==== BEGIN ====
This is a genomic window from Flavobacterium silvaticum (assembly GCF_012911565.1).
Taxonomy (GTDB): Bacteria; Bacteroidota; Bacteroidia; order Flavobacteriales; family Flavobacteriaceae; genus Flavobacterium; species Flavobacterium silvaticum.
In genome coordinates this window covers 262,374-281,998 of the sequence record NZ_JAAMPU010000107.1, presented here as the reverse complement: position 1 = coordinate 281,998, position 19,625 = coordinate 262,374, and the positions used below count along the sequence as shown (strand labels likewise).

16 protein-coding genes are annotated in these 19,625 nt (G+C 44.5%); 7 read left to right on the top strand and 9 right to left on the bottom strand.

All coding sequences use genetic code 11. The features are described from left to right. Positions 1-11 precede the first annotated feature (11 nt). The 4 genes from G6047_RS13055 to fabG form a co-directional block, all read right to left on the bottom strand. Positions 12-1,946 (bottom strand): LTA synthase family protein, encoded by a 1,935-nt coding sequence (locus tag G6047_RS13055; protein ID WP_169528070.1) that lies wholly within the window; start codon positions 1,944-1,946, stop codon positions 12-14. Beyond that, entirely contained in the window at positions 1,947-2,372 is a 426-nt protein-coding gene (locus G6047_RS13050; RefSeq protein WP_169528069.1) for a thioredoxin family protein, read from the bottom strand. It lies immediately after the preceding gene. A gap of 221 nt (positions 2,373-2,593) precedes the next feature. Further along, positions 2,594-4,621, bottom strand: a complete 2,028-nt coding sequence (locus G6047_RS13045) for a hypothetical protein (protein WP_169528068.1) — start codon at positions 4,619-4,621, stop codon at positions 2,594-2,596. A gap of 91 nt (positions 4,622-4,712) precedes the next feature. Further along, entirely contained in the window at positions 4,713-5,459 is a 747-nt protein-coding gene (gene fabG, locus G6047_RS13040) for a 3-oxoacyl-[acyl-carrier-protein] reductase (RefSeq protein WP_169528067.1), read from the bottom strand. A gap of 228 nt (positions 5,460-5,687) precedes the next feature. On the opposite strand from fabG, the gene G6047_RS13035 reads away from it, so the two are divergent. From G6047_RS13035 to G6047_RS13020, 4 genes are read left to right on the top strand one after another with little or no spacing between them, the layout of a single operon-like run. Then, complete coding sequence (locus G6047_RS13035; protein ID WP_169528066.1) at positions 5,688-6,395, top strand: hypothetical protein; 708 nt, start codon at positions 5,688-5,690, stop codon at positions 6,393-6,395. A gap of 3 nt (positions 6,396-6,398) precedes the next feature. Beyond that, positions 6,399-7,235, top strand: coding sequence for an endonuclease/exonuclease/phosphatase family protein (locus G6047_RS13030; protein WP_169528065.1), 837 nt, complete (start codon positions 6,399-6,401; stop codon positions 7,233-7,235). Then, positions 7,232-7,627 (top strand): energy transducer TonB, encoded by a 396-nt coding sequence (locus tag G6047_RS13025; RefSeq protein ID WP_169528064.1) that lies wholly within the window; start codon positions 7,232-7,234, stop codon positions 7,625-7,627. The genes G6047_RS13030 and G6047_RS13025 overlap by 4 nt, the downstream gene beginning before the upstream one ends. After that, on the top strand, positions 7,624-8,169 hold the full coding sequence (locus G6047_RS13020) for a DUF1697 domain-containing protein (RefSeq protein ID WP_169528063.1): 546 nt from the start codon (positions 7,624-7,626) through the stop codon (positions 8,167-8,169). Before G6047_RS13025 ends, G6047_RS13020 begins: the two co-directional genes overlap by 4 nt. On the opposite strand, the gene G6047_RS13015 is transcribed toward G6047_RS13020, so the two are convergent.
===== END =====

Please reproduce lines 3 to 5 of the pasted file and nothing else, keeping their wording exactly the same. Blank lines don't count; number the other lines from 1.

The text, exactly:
In genome coordinates this window covers 262,374-281,998 of the sequence record NZ_JAAMPU010000107.1, presented here as the reverse complement: position 1 = coordinate 281,998, position 19,625 = coordinate 262,374, and the positions used below count along the sequence as shown (strand labels likewise).

16 protein-coding genes are annotated in these 19,625 nt (G+C 44.5%); 7 read left to right on the top strand and 9 right to left on the bottom strand.

All coding sequences use genetic code 11. The features are described from left to right. Positions 1-11 precede the first annotated feature (11 nt). The 4 genes from G6047_RS13055 to fabG form a co-directional block, all read right to left on the bottom strand. Positions 12-1,946 (bottom strand): LTA synthase family protein, encoded by a 1,935-nt coding sequence (locus tag G6047_RS13055; protein ID WP_169528070.1) that lies wholly within the window; start codon positions 1,944-1,946, stop codon positions 12-14. Beyond that, entirely contained in the window at positions 1,947-2,372 is a 426-nt protein-coding gene (locus G6047_RS13050; RefSeq protein WP_169528069.1) for a thioredoxin family protein, read from the bottom strand. It lies immediately after the preceding gene. A gap of 221 nt (positions 2,373-2,593) precedes the next feature. Further along, positions 2,594-4,621, bottom strand: a complete 2,028-nt coding sequence (locus G6047_RS13045) for a hypothetical protein (protein WP_169528068.1) — start codon at positions 4,619-4,621, stop codon at positions 2,594-2,596. A gap of 91 nt (positions 4,622-4,712) precedes the next feature. Further along, entirely contained in the window at positions 4,713-5,459 is a 747-nt protein-coding gene (gene fabG, locus G6047_RS13040) for a 3-oxoacyl-[acyl-carrier-protein] reductase (RefSeq protein WP_169528067.1), read from the bottom strand. A gap of 228 nt (positions 5,460-5,687) precedes the next feature. On the opposite strand from fabG, the gene G6047_RS13035 reads away from it, so the two are divergent. From G6047_RS13035 to G6047_RS13020, 4 genes are read left to right on the top strand one after another with little or no spacing between them, the layout of a single operon-like run. Then, complete coding sequence (locus G6047_RS13035; protein ID WP_169528066.1) at positions 5,688-6,395, top strand: hypothetical protein; 708 nt, start codon at positions 5,688-5,690, stop codon at positions 6,393-6,395. A gap of 3 nt (positions 6,396-6,398) precedes the next feature. Beyond that, positions 6,399-7,235, top strand: coding sequence for an endonuclease/exonuclease/phosphatase family protein (locus G6047_RS13030; protein WP_169528065.1), 837 nt, complete (start codon positions 6,399-6,401; stop codon positions 7,233-7,235). Then, positions 7,232-7,627 (top strand): energy transducer TonB, encoded by a 396-nt coding sequence (locus tag G6047_RS13025; RefSeq protein ID WP_169528064.1) that lies wholly within the window; start codon positions 7,232-7,234, stop codon positions 7,625-7,627. The genes G6047_RS13030 and G6047_RS13025 overlap by 4 nt, the downstream gene beginning before the upstream one ends. After that, on the top strand, positions 7,624-8,169 hold the full coding sequence (locus G6047_RS13020) for a DUF1697 domain-containing protein (RefSeq protein ID WP_169528063.1): 546 nt from the start codon (positions 7,624-7,626) through the stop codon (positions 8,167-8,169). Before G6047_RS13025 ends, G6047_RS13020 begins: the two co-directional genes overlap by 4 nt. On the opposite strand, the gene G6047_RS13015 is transcribed toward G6047_RS13020, so the two are convergent.